Apr 5, 2009

Elections 2009 - Technology & Youth Make It a Turning Point In India's History

The election scene for 2009 is slowly unfolding and though i was unusually aloof in the beginning, the excitement is catching up and i now find myself scanning news and even volunteering for a new political party. A significant development this time has been that people instead of shrugging their shoulders at the dirty political landscape, are actually wanting to do something. Baby steps abound, examples include:

  • Leveraging the Net to share information on criminal backgrounds of politicians (http://www.nocriminals.org/)
  • Professionals like Meera Sanyal (a banker in South Mumbai) contesting the elections
  • Professionals across cities launching the Pledge to Vote campaign (http://letsvote.in), the Hyderabad event just happened today morning near the Hussain Sagar lake with thousands participating
  • The Jaagore campaign titled One Billion Votes India, which has been running for several months now and supported by leaders like NRN of Infosys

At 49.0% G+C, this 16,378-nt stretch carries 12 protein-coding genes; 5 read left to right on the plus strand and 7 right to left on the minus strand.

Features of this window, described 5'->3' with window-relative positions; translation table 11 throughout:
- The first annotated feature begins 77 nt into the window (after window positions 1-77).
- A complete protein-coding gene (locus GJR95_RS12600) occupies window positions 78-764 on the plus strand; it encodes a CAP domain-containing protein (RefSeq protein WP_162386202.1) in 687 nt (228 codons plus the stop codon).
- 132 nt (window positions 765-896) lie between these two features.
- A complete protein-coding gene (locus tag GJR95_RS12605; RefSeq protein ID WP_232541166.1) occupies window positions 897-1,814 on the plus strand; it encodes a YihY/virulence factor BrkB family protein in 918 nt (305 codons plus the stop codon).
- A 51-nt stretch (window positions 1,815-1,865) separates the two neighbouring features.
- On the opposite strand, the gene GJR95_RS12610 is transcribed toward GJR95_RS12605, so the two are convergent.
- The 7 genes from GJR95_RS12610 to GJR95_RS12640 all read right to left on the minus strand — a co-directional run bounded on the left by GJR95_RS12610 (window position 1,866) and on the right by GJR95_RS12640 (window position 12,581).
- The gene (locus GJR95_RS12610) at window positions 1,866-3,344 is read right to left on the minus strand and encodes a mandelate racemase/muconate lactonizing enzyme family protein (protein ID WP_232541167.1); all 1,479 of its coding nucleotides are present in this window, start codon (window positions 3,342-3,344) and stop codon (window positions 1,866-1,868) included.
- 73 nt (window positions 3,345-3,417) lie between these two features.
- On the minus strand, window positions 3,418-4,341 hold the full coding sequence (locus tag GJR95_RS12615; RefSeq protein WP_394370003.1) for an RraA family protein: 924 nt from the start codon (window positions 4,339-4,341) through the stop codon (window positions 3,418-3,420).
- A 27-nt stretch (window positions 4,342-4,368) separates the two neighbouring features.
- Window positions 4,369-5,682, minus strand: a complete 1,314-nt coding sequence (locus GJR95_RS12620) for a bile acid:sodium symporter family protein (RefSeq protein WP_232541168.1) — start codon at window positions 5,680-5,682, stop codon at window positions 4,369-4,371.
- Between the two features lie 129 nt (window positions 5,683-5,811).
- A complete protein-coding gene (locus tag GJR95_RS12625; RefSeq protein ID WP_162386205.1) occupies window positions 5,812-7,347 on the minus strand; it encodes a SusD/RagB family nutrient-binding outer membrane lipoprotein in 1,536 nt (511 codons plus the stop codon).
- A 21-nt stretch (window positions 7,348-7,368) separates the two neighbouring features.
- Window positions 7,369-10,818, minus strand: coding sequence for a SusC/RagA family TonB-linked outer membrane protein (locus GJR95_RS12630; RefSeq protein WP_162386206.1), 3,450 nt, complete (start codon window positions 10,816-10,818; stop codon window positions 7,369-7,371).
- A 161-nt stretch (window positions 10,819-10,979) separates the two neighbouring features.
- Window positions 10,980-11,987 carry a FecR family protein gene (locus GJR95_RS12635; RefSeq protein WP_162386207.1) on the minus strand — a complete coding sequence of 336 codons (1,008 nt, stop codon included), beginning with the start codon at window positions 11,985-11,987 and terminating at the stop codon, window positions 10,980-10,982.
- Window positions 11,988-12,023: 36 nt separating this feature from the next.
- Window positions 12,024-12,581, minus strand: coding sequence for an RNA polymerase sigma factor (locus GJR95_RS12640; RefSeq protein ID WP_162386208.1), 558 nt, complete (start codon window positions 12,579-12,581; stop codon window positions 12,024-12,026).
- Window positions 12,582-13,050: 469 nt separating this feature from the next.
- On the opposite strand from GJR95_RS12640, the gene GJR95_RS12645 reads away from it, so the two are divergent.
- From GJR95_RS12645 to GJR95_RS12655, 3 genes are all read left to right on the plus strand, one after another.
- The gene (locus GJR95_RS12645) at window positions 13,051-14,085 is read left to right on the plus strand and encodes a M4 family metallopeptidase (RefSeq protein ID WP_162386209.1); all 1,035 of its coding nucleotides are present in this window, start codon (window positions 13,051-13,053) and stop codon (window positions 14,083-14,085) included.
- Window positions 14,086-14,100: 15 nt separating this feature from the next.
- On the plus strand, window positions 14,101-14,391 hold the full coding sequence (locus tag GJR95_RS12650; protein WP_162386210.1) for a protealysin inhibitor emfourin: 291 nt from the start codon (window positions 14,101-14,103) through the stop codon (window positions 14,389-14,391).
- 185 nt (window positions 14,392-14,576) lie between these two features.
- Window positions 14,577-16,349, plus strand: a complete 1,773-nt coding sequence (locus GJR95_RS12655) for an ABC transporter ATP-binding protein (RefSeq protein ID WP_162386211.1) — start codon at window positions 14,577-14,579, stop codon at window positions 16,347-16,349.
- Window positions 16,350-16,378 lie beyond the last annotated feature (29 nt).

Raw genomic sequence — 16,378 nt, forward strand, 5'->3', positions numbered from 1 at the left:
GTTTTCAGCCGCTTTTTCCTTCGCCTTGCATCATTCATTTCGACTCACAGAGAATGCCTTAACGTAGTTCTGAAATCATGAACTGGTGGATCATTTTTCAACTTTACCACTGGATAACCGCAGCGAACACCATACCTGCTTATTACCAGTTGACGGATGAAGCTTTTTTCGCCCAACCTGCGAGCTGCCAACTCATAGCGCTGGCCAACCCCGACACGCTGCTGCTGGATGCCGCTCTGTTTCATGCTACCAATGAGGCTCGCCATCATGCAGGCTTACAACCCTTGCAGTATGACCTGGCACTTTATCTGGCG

• Eminent entrepreneurs like Rajesh Jain forming support groups such as Friends of BJP (that can also act as pressure groups) with leading political parties. 
  • Hectic usage of Orkut for canvassing which is perhaps the Social Network with the largest penetration in India.

But the most impressive of all developments is the launch of Lok Satta Party as a political movement. Launched by a former IAS office, Jayaprakhas Narayan this is the only party with clear cut plans on removing poverty rapidly in 5 years, building infrastructure etc. Obviously they are not promising dole outs that make beggars out of voters. Loksatta has picked up momentum with several professionals joining them and supporting them as volunteers. You can check their web site and Twitter site to know more about what they are doing.

Other events that have fanned these embers include Obama's election in the US last year, demonstrating that nothing is impossible in politics. The 26/11 attacks in Mumbai too have stirred people into taking some action. 

These steps will only pick up momentum and I clearly see a strong working alternative emerge that will capture 8 to 10% of the popular vote next time around. Our politicians, smart as they are will soon start to appeal to this voter base which will mean a true change in politics. The virtual circle will progress leading to a more mature polity in 10-15 years from now.

No comments: